UK Economic Outlook Autumn 2021 (Inflation)

UK Economic Outlook Autumn 2021 (Inflation)

Cyrille Lenoel

15 years: Macroeconomist

In this video Cyrille explains why he thinks UK inflation will hit 5 per cent next year and what it means for the economy. He goes through the factors contributing to inflation, from energy prices to shipping costs. He discusses why the UK economy hits supply constraints earlier than expected. He argues that the Bank of England should raise rates sooner rather than later to prevent a damaging wage-inflation spiral. He concludes by saying what rising inflation means for households’ income.

In this video Cyrille explains why he thinks UK inflation will hit 5 per cent next year and what it means for the economy. He goes through the factors contributing to inflation, from energy prices to shipping costs. He discusses why the UK economy hits supply constraints earlier than expected. He argues that the Bank of England should raise rates sooner rather than later to prevent a damaging wage-inflation spiral. He concludes by saying what rising inflation means for households’ income.

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UK Economic Outlook Autumn 2021 (Inflation)

9 mins 40 secs

Overview

In 2022 UK inflation is expected to hit 5% and may take years to fall back down to the Bank of England target of 2%. The recovery from the COVID-19 Pandemic is driving inflation, as companies are struggling to rebuild capacity, are facing increased input prices, shipping costs and are experiencing labour shortages. These higher costs are then passed on to the end consumer. High inflation is harmful to households, it reduces real income and purchasing power.

Key learning objectives:

  • Understand what is causing the rise in inflation

  • Discuss the impact of rising inflation

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Summary

Why is higher inflation concerning?

During 2021 inflation exploded, with the inflation rate rising from 0.4% in February to 4.2% in October, with inflation expected to peak at around 5% by April 2022. 

The effect of higher inflation on households is usually twofold. Firstly, faced with rising production costs, producers will tend to pass on these extra costs to the final consumer, resulting in higher end-product costs. Inflation also reduces households real income and therefore their purchasing power. 

What are the key things driving inflation?

There are several factors working in tandem driving inflation, however, most of these factors can be traced back to the COVID-19 Pandemic. 

The first factor is supply constraints. During 2020 output collapsed, consumers stopped spending and businesses scaled back operations to save money. With the recovery from the pandemic, businesses are now struggling to re-increase their output capacity fast enough to cope with the new rise in demand. They need to increase recruitment, purchase more input products and reorganise themselves, at a time when the pandemic is still imposing restraints on all of us, which leads to higher costs.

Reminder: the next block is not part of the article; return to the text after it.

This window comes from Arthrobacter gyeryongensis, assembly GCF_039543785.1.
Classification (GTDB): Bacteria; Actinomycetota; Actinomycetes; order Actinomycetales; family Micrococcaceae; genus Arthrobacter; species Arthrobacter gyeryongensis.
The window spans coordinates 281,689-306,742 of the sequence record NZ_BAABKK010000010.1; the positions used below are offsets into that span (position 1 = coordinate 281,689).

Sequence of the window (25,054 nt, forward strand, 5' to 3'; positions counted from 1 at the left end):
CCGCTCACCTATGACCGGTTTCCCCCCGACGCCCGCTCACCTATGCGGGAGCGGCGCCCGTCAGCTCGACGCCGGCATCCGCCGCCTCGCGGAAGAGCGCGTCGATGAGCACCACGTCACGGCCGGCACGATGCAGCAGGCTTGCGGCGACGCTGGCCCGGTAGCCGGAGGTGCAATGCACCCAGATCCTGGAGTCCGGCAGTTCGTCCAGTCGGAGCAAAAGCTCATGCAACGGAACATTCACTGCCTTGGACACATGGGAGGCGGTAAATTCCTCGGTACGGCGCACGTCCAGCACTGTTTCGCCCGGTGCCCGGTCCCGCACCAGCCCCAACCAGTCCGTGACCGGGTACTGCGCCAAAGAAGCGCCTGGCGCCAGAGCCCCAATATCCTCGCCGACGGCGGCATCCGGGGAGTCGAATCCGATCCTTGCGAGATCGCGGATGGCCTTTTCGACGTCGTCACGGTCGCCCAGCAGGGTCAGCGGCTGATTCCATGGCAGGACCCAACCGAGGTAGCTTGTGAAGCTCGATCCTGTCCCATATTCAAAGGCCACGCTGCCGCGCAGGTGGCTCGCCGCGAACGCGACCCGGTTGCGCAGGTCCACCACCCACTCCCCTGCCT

Another factor is the surge in energy prices. The gas crisis in Europe is an example of this. Rising demand for energy means higher prices are here to stay. Higher energy prices increase inflation because energy is necessary both for any production activities and for households to heat and power their homes. 

Surging transport costs have also boosted inflation. With changing consumption patterns consumers are purchasing more goods from home and fewer services. This situation has made it a challenge for firms to produce and deliver the extra goods. The cost of shipping from Asia to North Europe has risen by more than 600% between 2020-2021 and air cargo is at full capacity. 

What is the Bank of England doing about it?

With inflation expected to reach 5% by mid-2022, more than twice the Bank of England target of 2%, Cyrille argues that the Bank of England should have raised rates already.

The MPC surprised markets in November 2021 by not raising interest rates, despite it being suggested in the run-up to the meeting. The reasoning behind this is that the MPC argues that the forces behind the current surge in inflation are transitory and that they will disappear soon. However, they are still implying a rate hike soon. 

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Cyrille Lenoel

Cyrille Lenoel

Cyrille is the Principal Economist at the National Institute of Social and Economic Research. As part of his work at NIESR, he has contributed to the development of the National Institute Global Econometric Model and a new National Institute Sectoral Econometric Model. Before joining NIESR in 2017, Cyrille had worked in quantitative roles in the financial sector to develop risk and pricing models. He has two master's degrees, one in Engineering from Ecole Centrale de Nantes, and one in Economics from Toulouse School of Economics.

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